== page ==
FAO Agriculture and Forestry


FAO’s most important area of ​​activity is agriculture. The organization works to increase agricultural production in several different ways. This can mean, among other things, that more soil is cultivated, that more efficient cultivation methods are introduced or that more durable plant varieties are developed. Aid projects can, for example, involve arranging irrigation in African countries or starting vegetable growing in Nepal.

The FAO works to reduce the use of toxic pesticides. As part of this work, the so-called Rotterdam Treaty was signed in 1998 , which means that pesticides that are banned in at least two countries may only be exported if the government of the importing country so requests. The Treaty entered into force in 2004.

Several programs aim to preserve the genetic diversity among plants and animals. The FAO has extensive databases of the world’s plant and animal genetic resources. In 2001, a treaty on plant genetic resources for food and agriculture was signed in order to preserve and use them in a sustainable way. That treaty also entered into force in 2004.

The FAO is overwhelmingly positive about genetically modified crops, which some critics say could pose a threat to biodiversity. The organization points out that modern biotechnology can contribute to increased food production and increased nutritional value in many crops, which would reduce world hunger. At the same time, one is aware of possible risks, in the form of unknown health and environmental effects.

Through the EMPRES monitoring program , the FAO wants to control and, if possible, eradicate animal and plant diseases. Among other things, the spread of foot-and-mouth disease, a highly contagious and often fatal viral disease among cloven-hoofed animals, is monitored. The FAO is rapidly trying to detect and limit new diseases, such as BSE or mad cow disease in Europe in the 1990’s. EMPRES is also running a campaign to eradicate livestock plague by 2010, an extremely contagious and often fatal disease that no longer occurs in Europe but is still a major problem in Africa and Asia.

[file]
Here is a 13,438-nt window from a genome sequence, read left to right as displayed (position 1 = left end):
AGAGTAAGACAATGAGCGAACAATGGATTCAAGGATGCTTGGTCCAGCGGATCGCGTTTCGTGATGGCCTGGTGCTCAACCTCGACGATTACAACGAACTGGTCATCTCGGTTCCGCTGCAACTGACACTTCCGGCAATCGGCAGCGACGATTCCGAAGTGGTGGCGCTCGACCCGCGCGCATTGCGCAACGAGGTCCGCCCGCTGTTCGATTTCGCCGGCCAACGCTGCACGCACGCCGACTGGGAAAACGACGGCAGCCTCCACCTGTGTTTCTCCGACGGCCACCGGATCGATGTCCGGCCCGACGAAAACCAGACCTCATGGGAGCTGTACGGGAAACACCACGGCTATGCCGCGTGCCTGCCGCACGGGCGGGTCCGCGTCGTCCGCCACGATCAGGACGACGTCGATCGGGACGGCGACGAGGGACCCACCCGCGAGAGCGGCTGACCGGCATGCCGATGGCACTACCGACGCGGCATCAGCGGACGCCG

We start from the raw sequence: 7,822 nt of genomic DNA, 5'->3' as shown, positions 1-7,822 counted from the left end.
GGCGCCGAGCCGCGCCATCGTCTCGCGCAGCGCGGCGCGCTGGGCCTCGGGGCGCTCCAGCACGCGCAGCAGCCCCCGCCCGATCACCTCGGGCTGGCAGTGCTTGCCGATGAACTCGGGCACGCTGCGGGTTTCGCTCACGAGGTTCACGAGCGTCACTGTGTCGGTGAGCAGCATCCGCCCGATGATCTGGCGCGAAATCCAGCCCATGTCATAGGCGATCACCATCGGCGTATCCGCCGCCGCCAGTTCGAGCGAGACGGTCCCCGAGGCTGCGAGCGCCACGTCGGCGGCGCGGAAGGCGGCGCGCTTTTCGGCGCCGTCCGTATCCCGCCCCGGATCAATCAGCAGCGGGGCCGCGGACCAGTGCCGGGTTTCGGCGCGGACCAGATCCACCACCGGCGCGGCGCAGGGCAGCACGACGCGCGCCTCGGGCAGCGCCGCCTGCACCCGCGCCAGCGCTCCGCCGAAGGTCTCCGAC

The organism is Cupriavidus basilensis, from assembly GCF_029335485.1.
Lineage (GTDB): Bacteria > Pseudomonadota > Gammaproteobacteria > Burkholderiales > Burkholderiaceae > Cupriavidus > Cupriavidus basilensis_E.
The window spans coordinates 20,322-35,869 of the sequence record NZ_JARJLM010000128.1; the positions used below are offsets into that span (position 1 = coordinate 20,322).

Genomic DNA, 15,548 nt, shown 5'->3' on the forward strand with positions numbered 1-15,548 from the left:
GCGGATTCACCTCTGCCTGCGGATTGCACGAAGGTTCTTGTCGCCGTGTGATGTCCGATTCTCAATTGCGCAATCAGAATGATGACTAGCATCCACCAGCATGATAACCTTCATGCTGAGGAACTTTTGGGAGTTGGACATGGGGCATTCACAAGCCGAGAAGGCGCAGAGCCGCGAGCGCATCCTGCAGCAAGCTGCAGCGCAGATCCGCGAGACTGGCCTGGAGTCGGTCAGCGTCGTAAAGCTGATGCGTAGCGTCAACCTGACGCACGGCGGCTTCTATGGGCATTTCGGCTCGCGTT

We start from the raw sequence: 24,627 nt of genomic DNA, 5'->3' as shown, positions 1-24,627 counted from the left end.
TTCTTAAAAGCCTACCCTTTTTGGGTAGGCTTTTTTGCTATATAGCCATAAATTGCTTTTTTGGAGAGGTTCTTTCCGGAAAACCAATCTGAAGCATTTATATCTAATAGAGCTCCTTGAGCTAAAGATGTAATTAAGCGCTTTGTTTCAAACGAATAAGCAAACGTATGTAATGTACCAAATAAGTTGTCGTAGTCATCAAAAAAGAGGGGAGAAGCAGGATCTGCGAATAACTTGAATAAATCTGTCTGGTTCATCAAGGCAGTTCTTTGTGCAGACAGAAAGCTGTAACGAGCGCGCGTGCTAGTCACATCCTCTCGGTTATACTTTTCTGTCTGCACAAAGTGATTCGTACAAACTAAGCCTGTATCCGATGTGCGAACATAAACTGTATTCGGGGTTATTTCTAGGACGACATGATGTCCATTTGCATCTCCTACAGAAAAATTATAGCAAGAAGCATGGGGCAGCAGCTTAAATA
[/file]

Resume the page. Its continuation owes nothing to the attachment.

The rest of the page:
In September 2004, the FAO and the World Health Organization (WHO) stated that the ongoing outbreak of avian influenza in parts of Asia posed a global threat. The following year, the two UN agencies, together with the World Organization for Animal Health (OIE), developed a global strategy for limiting the spread of avian influenza.

Together with the WHO, the FAO has been working since the early 1960’s with the so-called Codex Alimentarius, which is a set of rules for international food standards. It includes organic as well as “traditional” and genetically modified crops. Within the framework of the Codex Alimentarius, an origin marking system was set up in 2004, which is considered increasingly important in the international regulations for food.


According to thesciencetutor, the FAO’s Department of Forestry aims to develop strategies for how forests can be used to raise people’s economic, environmental, social and cultural living standards, while conserving forest resources to meet the needs of future generations.

To achieve the goal, the forest department collects and disseminates information about forests and assists with technical assistance. Furthermore, efforts are being made to integrate forestry with industry.

It also wants to help the rural population to get a larger share of the profits from the forest and work to increase the forest’s contribution to economic growth and food supply.

The forest department also runs a program for the protection of the tropical rainforest and another program that promotes local knowledge about and use of the forest.

Attempts have been made within the FAO to work out a forest convention with rules for how the forest is to be protected against devastation. However, the issue is controversial and has divided the member states into two groups. One group consists of countries that are economically dependent on forestry and want to continue to use the forest at a high rate. The second group includes countries that own some forest and therefore advocate that the forest be preserved.

Every two years, a report is published on the state of the world’s forests, State of World Forests. The 2007 report states that deforestation has been slowed down in some places and that forest area is even increasing for the first time in centuries. However, this is especially true in the rich in-world, while forests continue to shrink in poorer countries. The main reason for this is forest fires, but agriculture, felling and insect infestation are also behind the reduction.

Between 1990 and 2005, 3 percent of the world’s forests disappeared. It is still estimated that forest equivalent to 20,000 hectares a day will be lost.

FAO Agriculture and Forestry